The Price of Ignoring the Elephant
"Peace in the Middle East" may make for a snappy bumper sticker. But a more relevant message to send to fellow motorist–and to the presidential motorcade in particular–is "Free Palestine." Because getting that message right would not only mean peace between Israel and its neighbors, but also the elimination of the greatest reason terrorists target the United States and its allies in the first place.
Two months after the Sept. 11 attacks, with smoke plumes still rising from the mountains of rubble that used to be the Twin Towers, the president assured the world that, "No group or nation should mistake America’s intentions: We will not rest until terrorist groups of global reach have been found, have been stopped and have been defeated."
For all the "have beens,"however, the president now stands on the precipice of becoming a has-been. And if there’s one thing anyone possessing a brain stem can be certain of today, it’s that most of the terrorists plotting attacks against the United States and its friends haven’t been found, haven’t been stopped and haven’t been defeated.
The reasons are myriad, but if one outshines the rest it’s a little place called Bethlehem–where Jesus was born–along with other cities that together make up the Israeli-occupied Palestinian territories. Year after year, as it has been for decades, this elephant in the room goes ignored, even as it sways from side to side in frustration and rams its massive body into the wall, causing everyone’s cocktails to almost spill, but not quite.
Despite several UN resolutions, the world has been unable–or unwilling–to dislodge Israel from the territories for half a century. That in turn has given Israel free rein to force Palestinians to live very much like cattle: daily schlepping their way toward checkpoints where, single-file, the young, the old, the infirm and the pregnant endure being humiliated by Israeli soldiers barely out of high school, with those fortunate enough to pass through only finding another checkpoint a few hundred yards away.
Rinse, and repeat.
Speaking of which, a few months following the attack on the World Trade Center, President Bush addressed a cattlemen’s convention in Denver.
"Thank you all very much . . . I really appreciate my new hat. I’m looking forward to wearing it in Crawford," he told the ranchers. "I don’t get to spend enough time there but, when I do, I really enjoy being around the cows."
A sentiment no doubt reciprocated. But then the president, his eyes growing beady and his lips pursing with intensity, shifted gears.
"I intend to find the killers wherever they may hide, and run them down, and bring them to justice. They think there’s a cave deep enough, they’re wrong. They think they’re going to run out of patience, they are wrong," Bush told the convention, whose members had assembled to agree on how to get American cattle to thrash the bovine competition in places like Poland and France. "Those who hurt America and those who continue to want to harm America will not be able to escape the long reach of American justice."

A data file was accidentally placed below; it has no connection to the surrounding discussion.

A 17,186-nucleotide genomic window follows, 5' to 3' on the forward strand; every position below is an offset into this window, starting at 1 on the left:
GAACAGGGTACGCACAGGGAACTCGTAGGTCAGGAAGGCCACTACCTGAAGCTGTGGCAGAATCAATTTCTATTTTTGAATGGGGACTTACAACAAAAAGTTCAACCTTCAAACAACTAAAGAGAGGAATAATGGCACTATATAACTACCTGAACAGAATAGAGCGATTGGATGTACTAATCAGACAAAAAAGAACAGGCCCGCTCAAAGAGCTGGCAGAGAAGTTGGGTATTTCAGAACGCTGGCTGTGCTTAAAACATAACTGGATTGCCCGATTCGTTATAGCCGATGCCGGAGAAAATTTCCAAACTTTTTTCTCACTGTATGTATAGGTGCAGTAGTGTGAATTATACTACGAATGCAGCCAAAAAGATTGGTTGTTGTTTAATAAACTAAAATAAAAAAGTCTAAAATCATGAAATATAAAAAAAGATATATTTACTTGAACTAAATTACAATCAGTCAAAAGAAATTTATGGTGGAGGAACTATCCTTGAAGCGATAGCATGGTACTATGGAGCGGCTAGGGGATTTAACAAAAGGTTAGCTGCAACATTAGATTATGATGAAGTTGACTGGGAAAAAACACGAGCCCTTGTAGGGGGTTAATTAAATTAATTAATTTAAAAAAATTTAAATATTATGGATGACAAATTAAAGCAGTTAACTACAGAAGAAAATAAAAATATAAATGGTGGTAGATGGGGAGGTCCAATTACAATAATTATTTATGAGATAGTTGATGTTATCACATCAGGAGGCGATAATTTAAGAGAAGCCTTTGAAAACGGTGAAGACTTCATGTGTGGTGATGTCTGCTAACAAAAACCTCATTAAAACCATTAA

Any cattleman who’d just walked in might’ve been forgiven for thinking the president had just declared war on the European countryside. Others may have had their minds on more bullish issues to notice the president had probably meant to say, "They think we’re going to run out of patience." But that isn’t the point.
The point is the president’s speech amounted to an empty proclamation. Namely because it ignored the United States’ role in the demise of a people whose plight has become a rallying call for terrorists everywhere. Using terror as a military tactic has long been seen as the freedom fighter’s most effective tool against a conventional army. But it’s a view that turns the task of fighting terrorism on its head–because just who is and who isn’t the terrorist is never as simple as one, two, three.
What is so conventional, after all, about the world’s strongest armed forces fighting a relative piss-ant of a military with the invading army’s primary objective being to produce enough "shock and awe" in the general population that a large portion of it ends up dead? And that’s just Iraq. Or it was. Today, neither shock now awe accompanies the grim awareness shared by most Iraqis that their country, once the envy of the Middle East, has effectively ceased to exist.
Meanwhile in Lebanon, Hezbollah’s indiscriminate firing of Katyushas into Israel qualifies it as a bona fide terrorist organization. But if there was anything conventional about Israel’s subsequent bombing of a good part of Lebanon into smithereens, it was that Israel used conventional weapons instead of going all out and dropping a few nukes.